Hoyt’s Peak mine history full of intrigue
Seemingly a combination of fact, legend and treasure-hunting lore, the supposed Lost Josephine mine near Hoyt’s Peak has a rich history behind it no matter what one chooses to believe.
Gary Holt, the current claim holder, and Steve Shaffer, the former, both believe the mine is an ancient site once used by the Spanish.
Holt, who is currently extracting calcite from the site near Hoyt’s Peak east of Oakley, is marketing calcite he has extracted from the mine at gem and jewelry shows as "Goldcite," claiming it has noticeable gold deposits in it. He added that Goldcite is worth $10 a karat and estimates the total value extracted at $30 million.
"There’s never been calcite found in the Uintas that has gold in it," Shaffer said, adding it can only be found in Nevada.
Shaffer, who was partners with Gale Rhoades during his first claim of the Hoyt’s Peak mine in 1981, has written many books on Spanish miners in early Utah and ancient civilizations in the West. His books include Treasures of the Ancients and Of Men and Gold. He is also an expert on Spanish symbols.
"We’ve got ample proof that there were Spanish in Utah," Shaffer said. In his book Out of the Dust: Utah’s Lost Mines and Hidden Treasures, Shaffer writes that a Spanish captain named Jose Joaquin Garcia came into Utah in 1782 with five hundred men. He said he mined gold but was chased out by Ute Indians in a massacre.
Shaffer said there is evidence that the mine at Hoyt’s Peak was used by the Spanish, such as Spanish writings on the walls, symbols on nearby trees and a waybill for the mine written in 1814 by Garcia describing the location of the Lost Josephine mine. He added that Charles Steen, a uranium miner from Moab, found other intriguing evidence.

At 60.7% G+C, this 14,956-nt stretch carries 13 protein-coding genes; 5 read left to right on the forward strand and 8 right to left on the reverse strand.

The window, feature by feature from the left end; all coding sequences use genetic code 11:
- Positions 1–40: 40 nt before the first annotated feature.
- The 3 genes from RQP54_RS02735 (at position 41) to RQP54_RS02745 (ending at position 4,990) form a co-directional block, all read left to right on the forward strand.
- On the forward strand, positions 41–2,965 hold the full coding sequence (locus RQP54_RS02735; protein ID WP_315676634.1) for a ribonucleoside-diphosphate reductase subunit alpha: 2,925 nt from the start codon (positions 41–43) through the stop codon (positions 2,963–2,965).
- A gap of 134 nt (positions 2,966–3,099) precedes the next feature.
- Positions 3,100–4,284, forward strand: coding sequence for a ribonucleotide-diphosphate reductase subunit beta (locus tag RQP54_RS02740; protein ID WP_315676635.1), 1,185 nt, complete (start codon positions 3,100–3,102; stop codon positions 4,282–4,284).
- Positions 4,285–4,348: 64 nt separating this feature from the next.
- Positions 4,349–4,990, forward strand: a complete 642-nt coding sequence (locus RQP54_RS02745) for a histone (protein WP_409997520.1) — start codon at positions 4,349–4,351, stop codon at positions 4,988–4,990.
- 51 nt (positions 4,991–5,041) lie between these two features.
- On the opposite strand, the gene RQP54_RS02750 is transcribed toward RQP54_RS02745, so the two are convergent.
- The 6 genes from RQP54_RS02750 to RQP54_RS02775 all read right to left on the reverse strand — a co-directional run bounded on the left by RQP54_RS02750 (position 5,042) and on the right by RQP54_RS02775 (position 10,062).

"[Steen] went into the hole and said there was a Pre-Columbian tunnel in the mine. The mine props were made out of mountain mahogany. There’s not one stitch of mountain mahogany out there now," Shaffer said, emphasizing the mine was used hundreds of years ago.
Regardless of the supposed Spanish history of the mine, Holt says he is actually marketing a material that he is extracting from the mine, which is necessary in having an approved plan of operation with the Forest Service.
"There’s no one that’s taken anything out of that mine that has been marketable that proves the economic value of the claim," Holt said.
Larry Hathaway, a man who has cut and polished materials of Holt’s through his Spanish Fork business Larry’s Jewelry and Rock Shop, said he doesn’t think Holt’s Goldcite is valuable.
"In my opinion, it’s not worth a damn. I’ve cut and polished [Goldcite] for him," Hathaway said. "I have better stones that are much less than what he’s asking for."
Holt maintains that Goldcite has value and said his story should be an example that people should not be afraid to challenge the Forest Service in mining for valuable materials on public land.
"[People] can make claims and make money and help our national debt, because we can produce more raw materials if we’ve got more people looking," Holt said.
Holt added that he still believes there is gold at the Hoyt’s Peak site but that he is not attempting to sell or refine his material as gold. Shaffer said the mine mostly contains silver, with some gold near the bottom, and that he once found a 10-pound Spanish gold bar that he sold.
Jose Joaquin Garcia and his family, Shaffer said, had come up to Utah to look for gold. The information gleaned from both the waybill and the old Spanish map is the evidence he gives that the mine at Hoyt’s Peak was used by the Spanish.
"When the governor of New Mexico allowed the Garcias to come up and work on an ancient mine, this was it," Shaffer said.
Holt, who said his mining operation is reputable, has not had his Goldcite assayed yet, as he said he wants to wait until he extracts other materials from the mine, such as uranium.
Those in opposition to the Tech Center project argue Kimball Junction, which is already congested, will be negatively impacted by more people living and traveling to the area. Supporters say it could ultimately help fix the community’s traffic issues while also addressing concerns about workforce housing.
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